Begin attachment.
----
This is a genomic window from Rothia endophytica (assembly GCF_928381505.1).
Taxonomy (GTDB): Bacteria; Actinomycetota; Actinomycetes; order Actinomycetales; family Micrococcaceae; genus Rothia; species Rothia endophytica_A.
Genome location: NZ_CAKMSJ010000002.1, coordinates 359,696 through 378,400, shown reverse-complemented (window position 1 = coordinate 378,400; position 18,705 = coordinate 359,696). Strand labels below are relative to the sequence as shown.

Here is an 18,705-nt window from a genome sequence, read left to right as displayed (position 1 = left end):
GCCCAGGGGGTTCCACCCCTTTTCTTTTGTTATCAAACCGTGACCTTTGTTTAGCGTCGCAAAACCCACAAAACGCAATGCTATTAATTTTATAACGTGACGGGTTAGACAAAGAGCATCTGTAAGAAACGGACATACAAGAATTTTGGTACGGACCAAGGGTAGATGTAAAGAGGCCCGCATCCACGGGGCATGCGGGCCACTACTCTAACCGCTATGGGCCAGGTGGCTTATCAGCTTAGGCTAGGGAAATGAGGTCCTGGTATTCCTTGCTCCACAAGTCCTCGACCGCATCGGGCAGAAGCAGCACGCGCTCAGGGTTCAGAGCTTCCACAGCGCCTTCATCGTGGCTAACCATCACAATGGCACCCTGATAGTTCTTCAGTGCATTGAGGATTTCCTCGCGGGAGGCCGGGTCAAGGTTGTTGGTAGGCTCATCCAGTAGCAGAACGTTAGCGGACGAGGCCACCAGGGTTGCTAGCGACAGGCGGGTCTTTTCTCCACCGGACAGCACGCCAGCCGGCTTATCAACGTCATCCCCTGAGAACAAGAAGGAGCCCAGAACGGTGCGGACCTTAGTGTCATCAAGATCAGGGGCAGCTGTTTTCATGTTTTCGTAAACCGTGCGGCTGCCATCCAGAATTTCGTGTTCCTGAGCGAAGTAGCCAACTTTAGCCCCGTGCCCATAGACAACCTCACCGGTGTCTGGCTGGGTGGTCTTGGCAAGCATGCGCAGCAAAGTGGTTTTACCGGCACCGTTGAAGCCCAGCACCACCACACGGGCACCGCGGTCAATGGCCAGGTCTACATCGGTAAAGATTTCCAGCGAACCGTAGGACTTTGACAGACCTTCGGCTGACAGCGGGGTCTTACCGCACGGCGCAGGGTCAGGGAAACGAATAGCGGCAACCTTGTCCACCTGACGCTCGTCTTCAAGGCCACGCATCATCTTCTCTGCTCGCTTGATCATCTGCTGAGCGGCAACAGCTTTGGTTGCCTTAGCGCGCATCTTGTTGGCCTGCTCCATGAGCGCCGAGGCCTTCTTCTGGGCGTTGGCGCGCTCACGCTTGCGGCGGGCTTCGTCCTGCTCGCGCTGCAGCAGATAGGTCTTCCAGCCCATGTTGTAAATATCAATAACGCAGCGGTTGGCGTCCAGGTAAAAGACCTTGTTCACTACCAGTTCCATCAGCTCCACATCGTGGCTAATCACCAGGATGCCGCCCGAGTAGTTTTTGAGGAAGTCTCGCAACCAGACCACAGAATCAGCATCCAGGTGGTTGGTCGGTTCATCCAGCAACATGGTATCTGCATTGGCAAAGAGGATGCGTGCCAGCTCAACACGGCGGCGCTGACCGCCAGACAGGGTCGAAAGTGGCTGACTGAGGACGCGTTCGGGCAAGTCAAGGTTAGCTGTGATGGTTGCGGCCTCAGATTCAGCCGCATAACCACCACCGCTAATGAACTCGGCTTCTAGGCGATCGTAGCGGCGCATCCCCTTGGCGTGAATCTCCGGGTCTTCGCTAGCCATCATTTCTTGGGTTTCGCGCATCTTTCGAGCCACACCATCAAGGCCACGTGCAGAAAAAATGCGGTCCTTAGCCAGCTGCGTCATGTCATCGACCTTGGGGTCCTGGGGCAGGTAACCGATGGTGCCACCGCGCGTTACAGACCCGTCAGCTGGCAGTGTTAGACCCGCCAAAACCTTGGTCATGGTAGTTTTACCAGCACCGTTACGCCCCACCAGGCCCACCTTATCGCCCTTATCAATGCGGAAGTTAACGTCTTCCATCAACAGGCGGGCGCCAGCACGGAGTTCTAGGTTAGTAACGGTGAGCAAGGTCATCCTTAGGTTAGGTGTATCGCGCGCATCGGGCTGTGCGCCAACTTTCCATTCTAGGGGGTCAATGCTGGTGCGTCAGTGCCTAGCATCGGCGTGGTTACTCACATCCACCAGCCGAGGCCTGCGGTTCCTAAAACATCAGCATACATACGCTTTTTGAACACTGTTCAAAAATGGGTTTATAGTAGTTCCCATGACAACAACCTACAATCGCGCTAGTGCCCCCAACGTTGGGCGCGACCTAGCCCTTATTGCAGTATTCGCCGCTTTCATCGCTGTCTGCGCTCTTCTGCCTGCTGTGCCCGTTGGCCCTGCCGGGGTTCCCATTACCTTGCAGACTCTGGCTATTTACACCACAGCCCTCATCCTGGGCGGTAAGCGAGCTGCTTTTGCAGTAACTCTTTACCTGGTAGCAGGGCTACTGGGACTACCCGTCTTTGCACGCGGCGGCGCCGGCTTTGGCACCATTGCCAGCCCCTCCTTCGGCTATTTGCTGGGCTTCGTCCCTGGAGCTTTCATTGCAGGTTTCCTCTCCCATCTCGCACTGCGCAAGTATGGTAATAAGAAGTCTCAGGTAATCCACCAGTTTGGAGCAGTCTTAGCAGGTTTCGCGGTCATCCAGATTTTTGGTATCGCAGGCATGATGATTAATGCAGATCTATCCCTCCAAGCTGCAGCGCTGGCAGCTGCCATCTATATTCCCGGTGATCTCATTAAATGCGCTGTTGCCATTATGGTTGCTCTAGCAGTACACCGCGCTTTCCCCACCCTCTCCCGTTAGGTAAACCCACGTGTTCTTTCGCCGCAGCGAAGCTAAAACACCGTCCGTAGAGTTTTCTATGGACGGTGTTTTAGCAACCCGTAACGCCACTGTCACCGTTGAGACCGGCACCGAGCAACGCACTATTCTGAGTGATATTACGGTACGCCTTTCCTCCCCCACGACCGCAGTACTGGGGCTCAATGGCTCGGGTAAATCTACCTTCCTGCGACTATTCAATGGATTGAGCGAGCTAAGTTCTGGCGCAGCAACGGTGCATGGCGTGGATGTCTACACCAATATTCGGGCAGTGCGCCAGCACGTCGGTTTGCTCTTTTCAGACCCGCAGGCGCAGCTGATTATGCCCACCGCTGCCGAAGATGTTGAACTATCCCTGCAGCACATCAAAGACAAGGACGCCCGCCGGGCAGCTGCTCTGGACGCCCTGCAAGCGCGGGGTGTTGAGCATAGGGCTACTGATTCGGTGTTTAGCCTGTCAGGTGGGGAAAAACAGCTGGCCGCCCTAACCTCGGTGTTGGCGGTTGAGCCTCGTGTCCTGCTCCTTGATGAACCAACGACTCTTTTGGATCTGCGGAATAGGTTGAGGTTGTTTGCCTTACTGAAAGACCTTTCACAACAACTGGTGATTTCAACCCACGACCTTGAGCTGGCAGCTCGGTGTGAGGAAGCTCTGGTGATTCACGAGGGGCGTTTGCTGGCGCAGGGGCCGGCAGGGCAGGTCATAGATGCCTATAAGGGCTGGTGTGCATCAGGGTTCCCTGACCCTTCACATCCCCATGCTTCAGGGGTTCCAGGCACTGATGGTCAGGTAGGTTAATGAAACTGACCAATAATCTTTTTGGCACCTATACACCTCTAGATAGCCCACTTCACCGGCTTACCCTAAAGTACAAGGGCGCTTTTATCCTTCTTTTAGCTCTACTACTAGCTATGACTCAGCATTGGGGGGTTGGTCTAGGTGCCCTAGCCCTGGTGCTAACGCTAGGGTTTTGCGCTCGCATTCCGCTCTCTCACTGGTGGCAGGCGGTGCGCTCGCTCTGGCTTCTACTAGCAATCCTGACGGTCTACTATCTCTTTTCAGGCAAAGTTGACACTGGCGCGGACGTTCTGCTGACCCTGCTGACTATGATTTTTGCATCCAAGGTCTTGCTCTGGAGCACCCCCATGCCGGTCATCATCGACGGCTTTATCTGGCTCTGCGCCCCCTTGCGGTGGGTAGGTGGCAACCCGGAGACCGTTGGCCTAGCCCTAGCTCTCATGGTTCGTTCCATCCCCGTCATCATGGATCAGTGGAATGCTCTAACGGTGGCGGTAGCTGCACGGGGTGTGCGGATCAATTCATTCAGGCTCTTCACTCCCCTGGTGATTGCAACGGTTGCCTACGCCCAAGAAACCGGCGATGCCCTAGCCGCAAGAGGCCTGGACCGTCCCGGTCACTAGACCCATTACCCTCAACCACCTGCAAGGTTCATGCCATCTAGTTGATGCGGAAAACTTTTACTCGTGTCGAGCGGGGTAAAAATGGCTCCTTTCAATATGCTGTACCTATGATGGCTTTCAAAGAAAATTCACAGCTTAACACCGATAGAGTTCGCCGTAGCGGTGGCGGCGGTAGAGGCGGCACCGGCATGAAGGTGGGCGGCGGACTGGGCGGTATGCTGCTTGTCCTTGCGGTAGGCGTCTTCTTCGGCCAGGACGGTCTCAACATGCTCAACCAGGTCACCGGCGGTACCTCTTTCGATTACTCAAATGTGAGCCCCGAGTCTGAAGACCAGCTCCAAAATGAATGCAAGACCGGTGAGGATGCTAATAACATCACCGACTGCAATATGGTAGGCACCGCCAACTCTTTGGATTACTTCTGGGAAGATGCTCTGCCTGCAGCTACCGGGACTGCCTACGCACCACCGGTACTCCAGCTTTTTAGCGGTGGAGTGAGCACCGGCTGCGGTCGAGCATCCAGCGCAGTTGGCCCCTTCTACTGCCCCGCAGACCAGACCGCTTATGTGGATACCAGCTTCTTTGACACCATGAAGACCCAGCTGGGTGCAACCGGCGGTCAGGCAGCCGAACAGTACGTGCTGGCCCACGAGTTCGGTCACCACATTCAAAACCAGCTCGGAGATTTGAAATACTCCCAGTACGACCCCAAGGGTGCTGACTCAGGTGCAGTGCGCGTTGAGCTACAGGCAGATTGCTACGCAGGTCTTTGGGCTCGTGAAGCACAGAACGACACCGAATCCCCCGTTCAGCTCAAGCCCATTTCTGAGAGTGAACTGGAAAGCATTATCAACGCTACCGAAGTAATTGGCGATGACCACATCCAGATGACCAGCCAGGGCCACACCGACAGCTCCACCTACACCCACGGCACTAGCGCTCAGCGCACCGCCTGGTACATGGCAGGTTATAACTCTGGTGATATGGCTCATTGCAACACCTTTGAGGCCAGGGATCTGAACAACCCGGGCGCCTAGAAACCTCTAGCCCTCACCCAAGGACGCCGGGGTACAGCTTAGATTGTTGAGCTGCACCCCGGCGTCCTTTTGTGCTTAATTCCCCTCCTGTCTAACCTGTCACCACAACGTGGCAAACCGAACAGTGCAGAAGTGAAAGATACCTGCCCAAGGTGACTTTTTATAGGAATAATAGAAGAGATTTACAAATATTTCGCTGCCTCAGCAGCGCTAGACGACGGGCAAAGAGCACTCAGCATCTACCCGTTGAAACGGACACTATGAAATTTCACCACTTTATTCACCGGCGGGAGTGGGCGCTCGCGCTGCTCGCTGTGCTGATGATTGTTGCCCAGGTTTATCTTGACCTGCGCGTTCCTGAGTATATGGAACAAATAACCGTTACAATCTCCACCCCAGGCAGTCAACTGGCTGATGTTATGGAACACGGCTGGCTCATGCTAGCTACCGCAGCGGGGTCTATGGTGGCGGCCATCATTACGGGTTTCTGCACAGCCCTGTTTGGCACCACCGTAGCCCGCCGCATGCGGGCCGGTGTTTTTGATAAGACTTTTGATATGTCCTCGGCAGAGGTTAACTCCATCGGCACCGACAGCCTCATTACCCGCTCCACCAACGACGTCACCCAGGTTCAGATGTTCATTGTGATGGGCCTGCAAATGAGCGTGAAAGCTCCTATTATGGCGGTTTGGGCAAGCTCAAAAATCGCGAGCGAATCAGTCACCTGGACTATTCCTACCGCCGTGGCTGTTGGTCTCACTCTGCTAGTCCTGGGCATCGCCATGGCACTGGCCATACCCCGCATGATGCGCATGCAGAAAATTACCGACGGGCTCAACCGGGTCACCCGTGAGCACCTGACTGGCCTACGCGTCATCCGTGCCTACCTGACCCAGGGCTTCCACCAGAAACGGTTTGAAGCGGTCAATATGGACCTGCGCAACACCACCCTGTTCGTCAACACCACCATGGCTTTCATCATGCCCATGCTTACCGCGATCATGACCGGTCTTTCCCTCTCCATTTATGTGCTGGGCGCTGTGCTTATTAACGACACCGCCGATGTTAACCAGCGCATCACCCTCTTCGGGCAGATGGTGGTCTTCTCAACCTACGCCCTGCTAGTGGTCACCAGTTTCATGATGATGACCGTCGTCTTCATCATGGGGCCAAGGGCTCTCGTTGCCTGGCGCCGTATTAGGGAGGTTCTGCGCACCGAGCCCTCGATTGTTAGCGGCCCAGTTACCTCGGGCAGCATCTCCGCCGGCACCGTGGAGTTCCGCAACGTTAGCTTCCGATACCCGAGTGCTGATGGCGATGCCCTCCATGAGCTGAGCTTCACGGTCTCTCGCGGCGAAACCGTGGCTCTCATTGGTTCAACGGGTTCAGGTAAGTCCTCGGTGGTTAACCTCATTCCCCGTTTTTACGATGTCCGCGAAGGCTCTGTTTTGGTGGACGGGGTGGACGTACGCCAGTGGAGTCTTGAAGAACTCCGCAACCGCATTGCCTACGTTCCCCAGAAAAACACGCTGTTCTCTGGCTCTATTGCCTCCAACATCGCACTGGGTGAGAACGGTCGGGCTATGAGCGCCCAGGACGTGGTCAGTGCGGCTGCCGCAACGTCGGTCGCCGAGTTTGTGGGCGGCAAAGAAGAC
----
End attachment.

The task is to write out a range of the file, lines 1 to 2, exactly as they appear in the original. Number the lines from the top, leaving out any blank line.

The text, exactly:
This is a genomic window from Rothia endophytica (assembly GCF_928381505.1).
Taxonomy (GTDB): Bacteria; Actinomycetota; Actinomycetes; order Actinomycetales; family Micrococcaceae; genus Rothia; species Rothia endophytica_A.